Source: Politico

Zaluzhnyi previously said he has been preparing for a Russian invasion ever since the annexation of Crimea in 2014.kyiv trafficInhabitants of Kyiv, Ukraine, leave the city following Russia’s invasion of Ukraine, on February 24, 2022.

Pierre Crom/Getty Images

Two months after his promotion, Zaluzhnyy told Ukrainian Radio Svoboda that he is doing everything to prepare the army for a “full-scale aggression” from Russia.

Less than a year later, on February 24, 2022, Russia launched a full-scale invasion of Ukraine.

“Zaluzhnyi has emerged as the military mind his country needed,” the highest-ranking officer in the US military, Mark Milley, told Time Magazine last year.Gen. Mark MilleyChairman of the Joint Chiefs of Staff General Mark Milley speaks at the Pentagon in Washington, DC, on November 16, 2022.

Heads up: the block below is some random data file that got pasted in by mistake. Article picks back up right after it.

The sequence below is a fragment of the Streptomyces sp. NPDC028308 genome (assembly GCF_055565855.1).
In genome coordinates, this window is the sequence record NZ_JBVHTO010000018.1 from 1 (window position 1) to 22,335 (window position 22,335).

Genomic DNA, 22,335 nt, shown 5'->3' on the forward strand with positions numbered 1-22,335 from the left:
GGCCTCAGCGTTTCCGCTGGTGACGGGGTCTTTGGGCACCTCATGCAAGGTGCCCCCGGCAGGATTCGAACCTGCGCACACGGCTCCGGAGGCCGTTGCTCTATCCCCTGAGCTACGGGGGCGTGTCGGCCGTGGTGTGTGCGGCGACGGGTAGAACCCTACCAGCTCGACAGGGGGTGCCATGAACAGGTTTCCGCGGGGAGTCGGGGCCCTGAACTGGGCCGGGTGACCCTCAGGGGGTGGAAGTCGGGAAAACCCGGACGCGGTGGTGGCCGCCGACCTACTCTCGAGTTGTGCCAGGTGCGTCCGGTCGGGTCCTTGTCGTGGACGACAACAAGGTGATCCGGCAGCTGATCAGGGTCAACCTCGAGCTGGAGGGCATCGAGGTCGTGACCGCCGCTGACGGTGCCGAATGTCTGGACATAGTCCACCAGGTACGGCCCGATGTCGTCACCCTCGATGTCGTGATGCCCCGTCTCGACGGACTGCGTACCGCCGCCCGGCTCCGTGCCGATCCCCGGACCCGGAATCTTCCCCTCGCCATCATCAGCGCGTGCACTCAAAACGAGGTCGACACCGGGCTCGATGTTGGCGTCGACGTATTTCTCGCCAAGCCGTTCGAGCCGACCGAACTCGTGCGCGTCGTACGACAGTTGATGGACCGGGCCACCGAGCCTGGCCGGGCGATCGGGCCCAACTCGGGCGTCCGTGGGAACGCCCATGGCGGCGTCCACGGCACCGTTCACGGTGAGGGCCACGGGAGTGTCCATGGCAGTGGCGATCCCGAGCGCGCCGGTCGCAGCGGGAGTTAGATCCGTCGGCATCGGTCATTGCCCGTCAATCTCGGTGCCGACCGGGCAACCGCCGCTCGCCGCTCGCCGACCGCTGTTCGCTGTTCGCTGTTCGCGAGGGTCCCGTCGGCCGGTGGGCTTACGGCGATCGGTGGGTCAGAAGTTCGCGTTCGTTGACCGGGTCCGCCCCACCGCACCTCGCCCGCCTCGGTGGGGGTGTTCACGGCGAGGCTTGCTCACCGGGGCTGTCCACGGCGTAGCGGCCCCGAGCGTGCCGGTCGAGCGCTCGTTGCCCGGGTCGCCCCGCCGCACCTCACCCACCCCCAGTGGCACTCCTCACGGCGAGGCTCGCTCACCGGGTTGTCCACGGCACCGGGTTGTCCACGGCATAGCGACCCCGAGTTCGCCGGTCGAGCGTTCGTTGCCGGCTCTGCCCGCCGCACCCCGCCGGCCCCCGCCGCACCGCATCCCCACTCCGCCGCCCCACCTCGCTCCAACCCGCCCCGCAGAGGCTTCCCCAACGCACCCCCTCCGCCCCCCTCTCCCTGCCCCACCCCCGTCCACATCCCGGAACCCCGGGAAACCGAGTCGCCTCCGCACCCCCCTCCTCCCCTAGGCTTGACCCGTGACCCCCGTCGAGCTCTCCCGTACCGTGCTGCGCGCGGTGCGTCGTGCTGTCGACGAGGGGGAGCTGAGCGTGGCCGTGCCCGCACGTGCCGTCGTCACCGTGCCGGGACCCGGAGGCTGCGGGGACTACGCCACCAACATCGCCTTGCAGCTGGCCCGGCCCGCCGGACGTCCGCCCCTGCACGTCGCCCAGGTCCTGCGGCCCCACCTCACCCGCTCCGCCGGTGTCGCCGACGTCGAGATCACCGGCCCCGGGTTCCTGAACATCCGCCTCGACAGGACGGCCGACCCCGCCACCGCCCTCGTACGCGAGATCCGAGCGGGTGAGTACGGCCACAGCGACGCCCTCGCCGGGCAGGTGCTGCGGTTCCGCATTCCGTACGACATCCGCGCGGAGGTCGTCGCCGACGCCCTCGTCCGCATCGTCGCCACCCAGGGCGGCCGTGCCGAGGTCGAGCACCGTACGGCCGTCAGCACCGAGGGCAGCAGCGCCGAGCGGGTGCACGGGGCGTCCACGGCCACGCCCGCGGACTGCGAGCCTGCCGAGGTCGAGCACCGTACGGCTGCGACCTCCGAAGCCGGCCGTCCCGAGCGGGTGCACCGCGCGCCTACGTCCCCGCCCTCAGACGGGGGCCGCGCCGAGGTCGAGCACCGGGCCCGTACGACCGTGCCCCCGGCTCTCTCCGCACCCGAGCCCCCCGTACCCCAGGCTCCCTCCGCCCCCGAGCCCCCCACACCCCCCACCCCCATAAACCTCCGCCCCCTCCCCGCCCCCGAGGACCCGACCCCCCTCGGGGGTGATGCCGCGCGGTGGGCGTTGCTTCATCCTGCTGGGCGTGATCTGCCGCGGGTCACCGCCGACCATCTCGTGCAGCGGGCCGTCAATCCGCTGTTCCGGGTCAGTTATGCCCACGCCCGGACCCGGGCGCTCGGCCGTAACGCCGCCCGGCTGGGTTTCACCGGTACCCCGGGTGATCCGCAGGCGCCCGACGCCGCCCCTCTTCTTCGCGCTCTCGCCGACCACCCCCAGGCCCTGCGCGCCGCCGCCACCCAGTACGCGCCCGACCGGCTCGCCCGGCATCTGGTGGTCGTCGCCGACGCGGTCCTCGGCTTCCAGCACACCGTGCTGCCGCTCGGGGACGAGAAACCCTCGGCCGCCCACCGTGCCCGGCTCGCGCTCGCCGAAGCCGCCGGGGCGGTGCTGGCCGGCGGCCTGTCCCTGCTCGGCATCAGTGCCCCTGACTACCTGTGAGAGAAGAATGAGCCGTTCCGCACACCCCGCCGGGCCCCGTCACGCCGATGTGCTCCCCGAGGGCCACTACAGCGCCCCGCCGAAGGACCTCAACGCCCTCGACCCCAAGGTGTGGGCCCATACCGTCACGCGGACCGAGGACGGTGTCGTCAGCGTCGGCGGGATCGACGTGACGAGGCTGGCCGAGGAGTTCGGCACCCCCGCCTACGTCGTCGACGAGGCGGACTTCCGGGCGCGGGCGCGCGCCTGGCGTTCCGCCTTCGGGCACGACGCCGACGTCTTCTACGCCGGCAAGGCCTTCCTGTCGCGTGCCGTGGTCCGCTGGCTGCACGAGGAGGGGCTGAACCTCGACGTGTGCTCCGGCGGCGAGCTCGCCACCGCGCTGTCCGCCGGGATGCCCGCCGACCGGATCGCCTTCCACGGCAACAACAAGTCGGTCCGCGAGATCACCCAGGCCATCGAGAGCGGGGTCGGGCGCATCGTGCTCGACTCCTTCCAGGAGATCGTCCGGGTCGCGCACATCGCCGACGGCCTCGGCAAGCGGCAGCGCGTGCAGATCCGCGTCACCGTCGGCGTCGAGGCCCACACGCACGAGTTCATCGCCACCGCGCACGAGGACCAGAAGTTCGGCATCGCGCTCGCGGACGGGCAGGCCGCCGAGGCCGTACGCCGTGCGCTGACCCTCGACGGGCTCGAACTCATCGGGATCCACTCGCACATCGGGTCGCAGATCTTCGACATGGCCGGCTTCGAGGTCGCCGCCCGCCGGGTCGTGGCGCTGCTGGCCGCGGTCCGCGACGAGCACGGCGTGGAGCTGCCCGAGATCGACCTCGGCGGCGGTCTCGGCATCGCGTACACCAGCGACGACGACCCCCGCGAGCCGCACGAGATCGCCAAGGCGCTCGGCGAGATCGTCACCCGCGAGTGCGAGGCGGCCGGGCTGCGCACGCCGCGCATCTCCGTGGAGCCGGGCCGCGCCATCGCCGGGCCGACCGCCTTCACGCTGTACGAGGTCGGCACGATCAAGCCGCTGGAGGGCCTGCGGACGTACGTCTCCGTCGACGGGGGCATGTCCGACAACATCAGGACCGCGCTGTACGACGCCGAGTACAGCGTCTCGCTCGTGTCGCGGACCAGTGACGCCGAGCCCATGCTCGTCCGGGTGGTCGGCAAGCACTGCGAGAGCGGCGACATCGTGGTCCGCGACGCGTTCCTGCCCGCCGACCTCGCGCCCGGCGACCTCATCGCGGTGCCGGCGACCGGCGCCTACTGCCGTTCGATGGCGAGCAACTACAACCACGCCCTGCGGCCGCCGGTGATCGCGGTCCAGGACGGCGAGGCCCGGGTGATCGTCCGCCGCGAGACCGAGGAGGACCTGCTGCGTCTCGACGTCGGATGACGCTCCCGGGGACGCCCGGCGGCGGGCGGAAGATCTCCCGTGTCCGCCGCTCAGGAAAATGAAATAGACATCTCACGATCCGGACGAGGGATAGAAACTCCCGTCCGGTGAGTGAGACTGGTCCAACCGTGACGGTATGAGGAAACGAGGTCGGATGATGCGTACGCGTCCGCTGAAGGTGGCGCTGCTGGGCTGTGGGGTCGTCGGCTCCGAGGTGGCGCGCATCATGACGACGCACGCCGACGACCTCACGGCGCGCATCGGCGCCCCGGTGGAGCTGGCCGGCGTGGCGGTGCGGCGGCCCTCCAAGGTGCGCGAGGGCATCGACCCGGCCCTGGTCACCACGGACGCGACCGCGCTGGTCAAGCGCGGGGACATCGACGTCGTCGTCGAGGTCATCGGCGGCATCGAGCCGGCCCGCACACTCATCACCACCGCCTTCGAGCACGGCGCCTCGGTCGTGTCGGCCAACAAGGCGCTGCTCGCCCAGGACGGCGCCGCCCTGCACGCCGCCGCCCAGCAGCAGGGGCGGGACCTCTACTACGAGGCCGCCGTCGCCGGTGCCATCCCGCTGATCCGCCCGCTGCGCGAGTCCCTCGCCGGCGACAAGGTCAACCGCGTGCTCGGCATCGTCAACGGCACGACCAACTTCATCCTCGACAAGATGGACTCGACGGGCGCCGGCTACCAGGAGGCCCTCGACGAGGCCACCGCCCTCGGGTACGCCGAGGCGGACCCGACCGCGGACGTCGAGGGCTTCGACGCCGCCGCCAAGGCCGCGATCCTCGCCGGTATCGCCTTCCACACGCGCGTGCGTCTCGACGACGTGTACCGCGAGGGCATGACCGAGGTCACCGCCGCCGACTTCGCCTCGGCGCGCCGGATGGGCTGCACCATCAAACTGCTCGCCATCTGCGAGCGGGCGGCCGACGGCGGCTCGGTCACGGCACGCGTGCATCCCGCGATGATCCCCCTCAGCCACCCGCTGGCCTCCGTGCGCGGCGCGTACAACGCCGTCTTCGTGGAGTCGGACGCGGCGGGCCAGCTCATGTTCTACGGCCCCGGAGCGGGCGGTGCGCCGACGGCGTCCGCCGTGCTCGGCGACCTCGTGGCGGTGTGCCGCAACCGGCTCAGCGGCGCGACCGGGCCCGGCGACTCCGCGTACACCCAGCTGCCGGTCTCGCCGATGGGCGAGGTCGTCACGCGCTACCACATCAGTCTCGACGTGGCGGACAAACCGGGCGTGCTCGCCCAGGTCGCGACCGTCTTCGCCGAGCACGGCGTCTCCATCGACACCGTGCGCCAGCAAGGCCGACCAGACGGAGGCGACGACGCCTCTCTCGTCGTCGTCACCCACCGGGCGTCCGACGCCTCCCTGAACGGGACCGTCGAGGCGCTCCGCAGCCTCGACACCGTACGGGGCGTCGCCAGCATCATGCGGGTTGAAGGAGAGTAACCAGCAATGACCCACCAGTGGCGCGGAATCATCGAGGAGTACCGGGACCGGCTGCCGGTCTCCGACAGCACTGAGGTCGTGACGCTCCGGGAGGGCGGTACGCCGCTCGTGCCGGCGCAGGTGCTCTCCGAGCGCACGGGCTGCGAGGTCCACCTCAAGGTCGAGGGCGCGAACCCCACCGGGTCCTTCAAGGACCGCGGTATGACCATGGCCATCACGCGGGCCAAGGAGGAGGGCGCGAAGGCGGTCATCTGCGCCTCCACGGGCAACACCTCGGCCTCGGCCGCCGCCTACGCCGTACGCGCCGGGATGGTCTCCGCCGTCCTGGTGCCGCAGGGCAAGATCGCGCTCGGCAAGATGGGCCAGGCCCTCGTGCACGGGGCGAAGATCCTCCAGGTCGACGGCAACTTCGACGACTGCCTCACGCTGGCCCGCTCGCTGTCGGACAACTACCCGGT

MANDEL NGAN/AFP via Getty Images

“His leadership enabled the Ukrainian armed forces to adapt quickly with battlefield initiative against the Russians,” he added. 

Source: Time Magazine, Politico

Zaluzhnyi is dedicated to the fight against Russia. In January 2023, the general donated $1 million that he inherited to the Ukrainian Army.

—Commander-in-Chief of the Armed Forces of Ukraine (@CinC_AFU) October 6, 2022


Zaluzhnyi inherited the $1 million from a Ukrainian-American software developer called Gregory Stepanets, his family told The New York Times.